Soil Management Progam

Bare soil in yards and gardens is a source of dust and may contain lead.

Ensure your yard is healthy and safe.

Soil Management Program

For most people, the risks are low. Bare soils may increase exposure to metals especially to children who are the most vulnerable to the effects of lead. The Soil Management Program consists of:

Soil Testing

Soil samples from yards are collected and analyzed for lead, cadmium, arsenic, zinc and other metals. 

Ground Cover Evaluation

The amount of bare soil in a yard is evaluated.

Lawn Care & Remediation

Ground cover improvements to cover bare soil or removing soil and replacing with clean fill and re-landscaping.

Boy Digging in Soil - Trail

How does the soil management program work?

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TO BEGIN, sign up for the program by completing our online form. The Home & Garden office will contact you for next steps.  →

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Priority is given to homes with children. Our aim is to test soil at all residential properties. →

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Collecting the samples takes half an hour.

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Sign up by completing this online form and the Home & Garden office will contact you for next steps.

Children prioritised icon

Priority is given to homes with children. Our aim is to test soil at all residential properties.

soil sampling icon

Collecting the samples takes half an hour.

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If prioritized for soil management, the Home & Garden office will contact you for next steps.

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Home & Garden reviews and prioritizes each property based on the age of children, the quality of ground cover and lead levels in soil. Results are mailed.

soil sample tested

Once soil samples are collected they are analyzed and a report is written.

soil sample tested

Once soil samples are collected they are analyzed and a report is written.

soil results icon

Home & Garden reviews and prioritizes each property based on the age of children, the quality of ground cover and lead levels in soil. Results are mailed.

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If prioritized for soil management, the Home & Garden office will contact you for next steps.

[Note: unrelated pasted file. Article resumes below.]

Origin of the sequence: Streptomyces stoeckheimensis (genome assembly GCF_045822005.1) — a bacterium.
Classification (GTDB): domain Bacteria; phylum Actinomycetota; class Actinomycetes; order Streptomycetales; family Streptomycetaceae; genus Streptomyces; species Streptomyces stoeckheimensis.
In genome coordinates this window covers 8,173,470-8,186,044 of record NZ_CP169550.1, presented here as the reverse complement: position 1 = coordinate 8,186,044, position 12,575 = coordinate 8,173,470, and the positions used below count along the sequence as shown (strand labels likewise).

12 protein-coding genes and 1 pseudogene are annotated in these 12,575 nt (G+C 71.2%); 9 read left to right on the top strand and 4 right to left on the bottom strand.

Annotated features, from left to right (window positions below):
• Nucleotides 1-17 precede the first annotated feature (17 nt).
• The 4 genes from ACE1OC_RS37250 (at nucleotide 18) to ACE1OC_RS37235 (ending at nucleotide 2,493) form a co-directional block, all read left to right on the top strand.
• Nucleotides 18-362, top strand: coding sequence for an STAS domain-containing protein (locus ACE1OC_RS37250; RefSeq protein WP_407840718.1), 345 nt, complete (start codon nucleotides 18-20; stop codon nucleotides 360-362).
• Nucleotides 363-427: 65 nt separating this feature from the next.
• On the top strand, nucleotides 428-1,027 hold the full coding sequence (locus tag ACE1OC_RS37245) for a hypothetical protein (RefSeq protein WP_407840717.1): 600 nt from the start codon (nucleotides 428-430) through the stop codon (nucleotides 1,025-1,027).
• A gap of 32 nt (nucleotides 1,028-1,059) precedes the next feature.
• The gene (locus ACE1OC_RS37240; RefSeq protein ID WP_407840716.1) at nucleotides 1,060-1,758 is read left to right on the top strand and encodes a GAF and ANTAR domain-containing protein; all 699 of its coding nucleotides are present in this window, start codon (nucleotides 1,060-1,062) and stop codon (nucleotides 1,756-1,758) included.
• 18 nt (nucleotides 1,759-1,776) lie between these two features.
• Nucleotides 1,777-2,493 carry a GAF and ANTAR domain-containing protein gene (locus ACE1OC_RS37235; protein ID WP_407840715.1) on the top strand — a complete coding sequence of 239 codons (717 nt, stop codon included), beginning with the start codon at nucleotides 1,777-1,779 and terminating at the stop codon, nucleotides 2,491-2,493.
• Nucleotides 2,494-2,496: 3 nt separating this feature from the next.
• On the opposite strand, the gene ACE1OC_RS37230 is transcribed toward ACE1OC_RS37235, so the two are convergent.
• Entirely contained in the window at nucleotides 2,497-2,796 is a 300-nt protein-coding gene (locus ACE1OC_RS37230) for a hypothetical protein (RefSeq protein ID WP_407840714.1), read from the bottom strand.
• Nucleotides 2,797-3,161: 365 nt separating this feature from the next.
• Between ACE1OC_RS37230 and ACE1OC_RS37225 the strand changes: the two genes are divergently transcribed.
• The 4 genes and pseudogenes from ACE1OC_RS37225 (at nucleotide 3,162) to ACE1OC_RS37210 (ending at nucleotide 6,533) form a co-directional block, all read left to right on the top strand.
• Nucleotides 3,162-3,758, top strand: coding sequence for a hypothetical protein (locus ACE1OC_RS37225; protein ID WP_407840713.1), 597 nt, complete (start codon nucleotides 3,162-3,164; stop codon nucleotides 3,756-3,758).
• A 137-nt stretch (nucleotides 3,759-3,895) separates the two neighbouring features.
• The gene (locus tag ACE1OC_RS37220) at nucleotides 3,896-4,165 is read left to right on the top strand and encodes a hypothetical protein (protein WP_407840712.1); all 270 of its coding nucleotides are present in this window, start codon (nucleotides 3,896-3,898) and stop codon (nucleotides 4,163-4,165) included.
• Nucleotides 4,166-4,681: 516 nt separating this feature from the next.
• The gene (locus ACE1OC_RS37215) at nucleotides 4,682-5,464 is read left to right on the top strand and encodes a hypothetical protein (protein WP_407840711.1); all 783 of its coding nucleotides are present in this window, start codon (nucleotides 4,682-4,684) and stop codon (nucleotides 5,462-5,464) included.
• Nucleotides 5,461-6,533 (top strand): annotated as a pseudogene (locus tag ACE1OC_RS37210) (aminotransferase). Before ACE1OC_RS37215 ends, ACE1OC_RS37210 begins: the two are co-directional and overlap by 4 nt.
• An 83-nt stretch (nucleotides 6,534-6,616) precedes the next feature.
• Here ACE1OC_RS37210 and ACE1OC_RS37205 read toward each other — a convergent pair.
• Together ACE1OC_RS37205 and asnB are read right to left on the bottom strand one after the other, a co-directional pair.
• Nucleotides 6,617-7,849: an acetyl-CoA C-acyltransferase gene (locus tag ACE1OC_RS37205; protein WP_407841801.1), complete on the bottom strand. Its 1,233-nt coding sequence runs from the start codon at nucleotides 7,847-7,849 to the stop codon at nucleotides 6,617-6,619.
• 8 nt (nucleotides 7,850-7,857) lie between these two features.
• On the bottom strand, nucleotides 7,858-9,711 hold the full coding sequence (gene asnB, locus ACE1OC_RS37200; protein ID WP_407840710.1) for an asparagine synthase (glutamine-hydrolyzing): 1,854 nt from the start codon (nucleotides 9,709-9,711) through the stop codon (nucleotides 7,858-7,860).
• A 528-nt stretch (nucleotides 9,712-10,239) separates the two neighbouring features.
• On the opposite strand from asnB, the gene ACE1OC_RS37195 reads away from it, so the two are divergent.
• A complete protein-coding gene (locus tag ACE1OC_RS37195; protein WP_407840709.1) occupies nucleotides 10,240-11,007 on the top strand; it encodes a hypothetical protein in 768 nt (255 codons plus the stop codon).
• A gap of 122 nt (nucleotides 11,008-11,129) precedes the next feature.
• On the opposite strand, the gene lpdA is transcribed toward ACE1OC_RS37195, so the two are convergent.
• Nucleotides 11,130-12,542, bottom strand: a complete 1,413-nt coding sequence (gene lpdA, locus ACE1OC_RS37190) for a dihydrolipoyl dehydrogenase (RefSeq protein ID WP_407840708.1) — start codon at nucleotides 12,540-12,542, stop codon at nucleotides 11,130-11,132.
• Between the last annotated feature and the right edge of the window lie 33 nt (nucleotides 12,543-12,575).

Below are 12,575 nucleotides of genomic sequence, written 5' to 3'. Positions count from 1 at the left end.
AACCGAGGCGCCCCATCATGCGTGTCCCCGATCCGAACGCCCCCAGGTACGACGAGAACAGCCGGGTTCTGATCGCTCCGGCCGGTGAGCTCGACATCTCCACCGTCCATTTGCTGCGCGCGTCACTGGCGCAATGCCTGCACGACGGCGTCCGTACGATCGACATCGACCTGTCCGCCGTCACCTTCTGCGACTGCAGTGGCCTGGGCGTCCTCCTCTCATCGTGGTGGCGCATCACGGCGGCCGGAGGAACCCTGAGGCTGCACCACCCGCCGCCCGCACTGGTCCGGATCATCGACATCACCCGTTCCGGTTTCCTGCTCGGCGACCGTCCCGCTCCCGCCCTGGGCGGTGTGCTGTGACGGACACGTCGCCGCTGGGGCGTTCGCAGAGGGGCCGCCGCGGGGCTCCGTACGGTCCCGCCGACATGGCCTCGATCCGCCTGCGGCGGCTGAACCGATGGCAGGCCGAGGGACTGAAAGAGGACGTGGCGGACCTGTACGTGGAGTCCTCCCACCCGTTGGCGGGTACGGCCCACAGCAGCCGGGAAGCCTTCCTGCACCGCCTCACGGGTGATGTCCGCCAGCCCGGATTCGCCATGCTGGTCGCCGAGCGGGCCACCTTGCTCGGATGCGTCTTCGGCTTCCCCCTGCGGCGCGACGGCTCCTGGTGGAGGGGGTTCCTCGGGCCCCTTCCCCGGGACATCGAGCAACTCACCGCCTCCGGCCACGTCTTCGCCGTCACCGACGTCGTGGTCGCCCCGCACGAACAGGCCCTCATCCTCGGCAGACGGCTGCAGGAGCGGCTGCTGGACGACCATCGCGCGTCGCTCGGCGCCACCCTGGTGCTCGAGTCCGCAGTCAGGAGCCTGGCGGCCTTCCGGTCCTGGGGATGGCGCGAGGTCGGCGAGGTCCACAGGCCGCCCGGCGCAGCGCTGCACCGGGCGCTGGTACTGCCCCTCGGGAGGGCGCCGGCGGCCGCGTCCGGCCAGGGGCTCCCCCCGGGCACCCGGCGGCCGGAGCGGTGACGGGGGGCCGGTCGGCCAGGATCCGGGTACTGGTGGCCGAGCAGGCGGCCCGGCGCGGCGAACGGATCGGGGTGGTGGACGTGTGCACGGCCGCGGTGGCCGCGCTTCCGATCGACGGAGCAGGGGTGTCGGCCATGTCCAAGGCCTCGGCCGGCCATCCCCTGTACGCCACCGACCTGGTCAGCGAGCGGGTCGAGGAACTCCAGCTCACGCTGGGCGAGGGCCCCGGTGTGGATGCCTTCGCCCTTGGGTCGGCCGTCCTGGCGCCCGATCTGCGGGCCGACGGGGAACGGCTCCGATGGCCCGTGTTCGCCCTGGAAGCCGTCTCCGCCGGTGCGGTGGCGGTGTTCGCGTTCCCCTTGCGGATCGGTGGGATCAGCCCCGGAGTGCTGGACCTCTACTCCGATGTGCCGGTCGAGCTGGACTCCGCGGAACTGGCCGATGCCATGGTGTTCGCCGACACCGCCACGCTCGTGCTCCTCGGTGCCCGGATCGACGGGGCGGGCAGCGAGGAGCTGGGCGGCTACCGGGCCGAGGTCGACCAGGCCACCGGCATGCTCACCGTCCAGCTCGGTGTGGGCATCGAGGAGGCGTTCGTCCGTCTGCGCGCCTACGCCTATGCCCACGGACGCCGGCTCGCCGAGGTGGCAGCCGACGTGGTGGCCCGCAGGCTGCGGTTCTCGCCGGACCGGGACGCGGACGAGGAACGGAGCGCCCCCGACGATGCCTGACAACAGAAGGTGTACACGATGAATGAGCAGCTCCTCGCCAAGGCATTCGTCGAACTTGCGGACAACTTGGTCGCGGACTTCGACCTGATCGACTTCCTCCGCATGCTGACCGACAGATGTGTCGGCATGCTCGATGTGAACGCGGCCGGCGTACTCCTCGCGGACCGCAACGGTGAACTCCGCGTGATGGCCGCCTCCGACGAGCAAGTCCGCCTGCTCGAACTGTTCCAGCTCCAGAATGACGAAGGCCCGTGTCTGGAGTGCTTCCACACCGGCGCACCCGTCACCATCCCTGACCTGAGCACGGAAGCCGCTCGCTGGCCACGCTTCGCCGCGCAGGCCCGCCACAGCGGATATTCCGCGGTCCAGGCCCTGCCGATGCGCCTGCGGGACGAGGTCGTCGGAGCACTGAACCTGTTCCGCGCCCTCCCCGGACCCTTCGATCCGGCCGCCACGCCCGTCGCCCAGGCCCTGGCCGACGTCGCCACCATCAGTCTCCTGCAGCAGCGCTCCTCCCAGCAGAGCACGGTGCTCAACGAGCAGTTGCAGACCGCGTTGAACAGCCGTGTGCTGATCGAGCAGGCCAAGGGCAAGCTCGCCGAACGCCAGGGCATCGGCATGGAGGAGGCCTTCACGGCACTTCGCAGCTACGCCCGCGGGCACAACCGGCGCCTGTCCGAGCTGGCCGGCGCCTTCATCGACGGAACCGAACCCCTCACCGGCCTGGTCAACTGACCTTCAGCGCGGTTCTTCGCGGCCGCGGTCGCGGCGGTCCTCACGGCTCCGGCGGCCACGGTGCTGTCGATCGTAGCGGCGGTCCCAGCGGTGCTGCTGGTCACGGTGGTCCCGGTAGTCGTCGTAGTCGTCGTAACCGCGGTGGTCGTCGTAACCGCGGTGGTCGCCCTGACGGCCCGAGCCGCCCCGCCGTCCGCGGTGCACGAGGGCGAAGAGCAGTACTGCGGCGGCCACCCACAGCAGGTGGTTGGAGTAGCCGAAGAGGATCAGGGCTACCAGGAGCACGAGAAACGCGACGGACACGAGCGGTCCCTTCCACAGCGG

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First, a plan is developed with the property owners, contractor and Home & Garden representative.

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Next, the work is scheduled. It takes about 2 weeks to complete once it starts.  →

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Lastly, a completion form is signed. Your yard is now ready to enjoy and maintain.

Do you have a vegetable garden? Vegetable gardens are also prioritized.

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Soil Management FAQs

What is the Soil Management Program?

  • The soil management program includes soil testing and, in qualifying yards, replacement of soil or improvements to ground cover on a prioritized basis.
  • Given the large number of households in these areas, assessments are prioritized based on the presence of children under 12 within areas that are known to have the highest levels of lead in the soil, such as those neighbourhoods closest to the operation.
  • This program has been in place since 2007 and was expanded in 2019.
  • The program is overseen by the Trail Area Health and Environment Committee, a sub-committee of the City of Trail, with government, community and industry members.
  • Teck is the responsible party for annual Soil Management Plans under the direction of the BC Ministry of Environment and Climate Change as per the Contaminated Sites Regulation of the Environmental Management Act.

Why is a soil management plan necessary?

  • Metallurgical facilities have been operating in Trail for well over a century. Historical emissions from these facilities have resulted in the addition of metals, including lead, into the soil in the surrounding area. As a result, soil in the Trail area is likely to have metals above natural background levels and regulatory standards.
  • Teck is the responsible party for the Soil Management Plan under the direction of the BC Ministry of Environment and Climate Change Strategy as per the Contaminated Sites Regulation of the Environmental Management Act.
  • Teck is working with the Ministry of Environment and Climate Change Strategy to develop and seek approval for a long-term soil management plan called a Wide Area Remediation Plan. Once that plan is drafted, a full public consultation will take place prior to approval and implementation. Annual Soil Management Plans are an interim step focused on highest risk properties.
  • The Wide Area Remediation Plan will continue to build on the work we have been doing to address historical soil impacts in Trail and the surrounding area.
  • In recent years, major improvements have been made to lower metal emissions from Teck Trail Operations, resulting in improved air quality. This means that Teck is not adding as many metals such as lead into the soil. We can now focus more on addressing the historical impacts to soil from past emissions.

How do you plan to address lead in the soil?

  • Measures to manage exposure to lead and other metals in the soil may include the replacement of soil in yards and/or gardens in qualifying yards. In other cases, improvements to ground cover, such as planting grass, may be made as an interim measure.
  • Soil testing is the first step. Our programs are voluntary so it is your choice if you would like your soil to be tested.

Is it safe to eat vegetables grown in Trail?

THEP is currently undertaking research to be able to answer this question. Plants can take up lead and other metals from soil. 

To reduce risk, always peel root crops and wash vegetables and fruits from homegrown produce before consuming, amend the soil with nutrients like manure and compost, and wash hands after gardening.

Garden soil in Trail is tested and prioritized for remediation as needed. Sign up online. 

Can you tell me more about your prioritization criteria?